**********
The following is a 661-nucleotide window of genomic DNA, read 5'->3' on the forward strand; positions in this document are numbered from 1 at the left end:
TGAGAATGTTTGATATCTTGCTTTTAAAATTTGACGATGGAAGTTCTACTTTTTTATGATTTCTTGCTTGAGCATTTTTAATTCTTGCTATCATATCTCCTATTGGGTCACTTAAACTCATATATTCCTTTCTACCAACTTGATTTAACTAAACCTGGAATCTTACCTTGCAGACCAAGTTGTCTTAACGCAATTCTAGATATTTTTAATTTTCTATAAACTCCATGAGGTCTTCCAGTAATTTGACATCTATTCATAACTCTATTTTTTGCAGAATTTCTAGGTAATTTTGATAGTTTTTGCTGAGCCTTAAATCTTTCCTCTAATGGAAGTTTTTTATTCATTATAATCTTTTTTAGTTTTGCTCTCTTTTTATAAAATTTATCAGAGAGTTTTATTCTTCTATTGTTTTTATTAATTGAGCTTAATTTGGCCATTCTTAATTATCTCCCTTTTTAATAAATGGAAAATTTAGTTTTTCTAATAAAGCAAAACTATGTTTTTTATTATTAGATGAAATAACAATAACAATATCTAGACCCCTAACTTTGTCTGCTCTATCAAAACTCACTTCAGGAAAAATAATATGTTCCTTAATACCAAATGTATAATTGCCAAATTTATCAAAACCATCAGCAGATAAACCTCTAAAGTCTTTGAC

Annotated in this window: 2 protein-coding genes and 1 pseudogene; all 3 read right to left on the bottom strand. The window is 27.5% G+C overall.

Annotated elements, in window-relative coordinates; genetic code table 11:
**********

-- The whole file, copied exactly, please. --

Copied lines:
The following is a 661-nucleotide window of genomic DNA, read 5'->3' on the forward strand; positions in this document are numbered from 1 at the left end:
TGAGAATGTTTGATATCTTGCTTTTAAAATTTGACGATGGAAGTTCTACTTTTTTATGATTTCTTGCTTGAGCATTTTTAATTCTTGCTATCATATCTCCTATTGGGTCACTTAAACTCATATATTCCTTTCTACCAACTTGATTTAACTAAACCTGGAATCTTACCTTGCAGACCAAGTTGTCTTAACGCAATTCTAGATATTTTTAATTTTCTATAAACTCCATGAGGTCTTCCAGTAATTTGACATCTATTCATAACTCTATTTTTTGCAGAATTTCTAGGTAATTTTGATAGTTTTTGCTGAGCCTTAAATCTTTCCTCTAATGGAAGTTTTTTATTCATTATAATCTTTTTTAGTTTTGCTCTCTTTTTATAAAATTTATCAGAGAGTTTTATTCTTCTATTGTTTTTATTAATTGAGCTTAATTTGGCCATTCTTAATTATCTCCCTTTTTAATAAATGGAAAATTTAGTTTTTCTAATAAAGCAAAACTATGTTTTTTATTATTAGATGAAATAACAATAACAATATCTAGACCCCTAACTTTGTCTGCTCTATCAAAACTCACTTCAGGAAAAATAATATGTTCCTTAATACCAAATGTATAATTGCCAAATTTATCAAAACCATCAGCAGATAAACCTCTAAAGTCTTTGAC

Annotated in this window: 2 protein-coding genes and 1 pseudogene; all 3 read right to left on the bottom strand. The window is 27.5% G+C overall.

Annotated elements, in window-relative coordinates; genetic code table 11: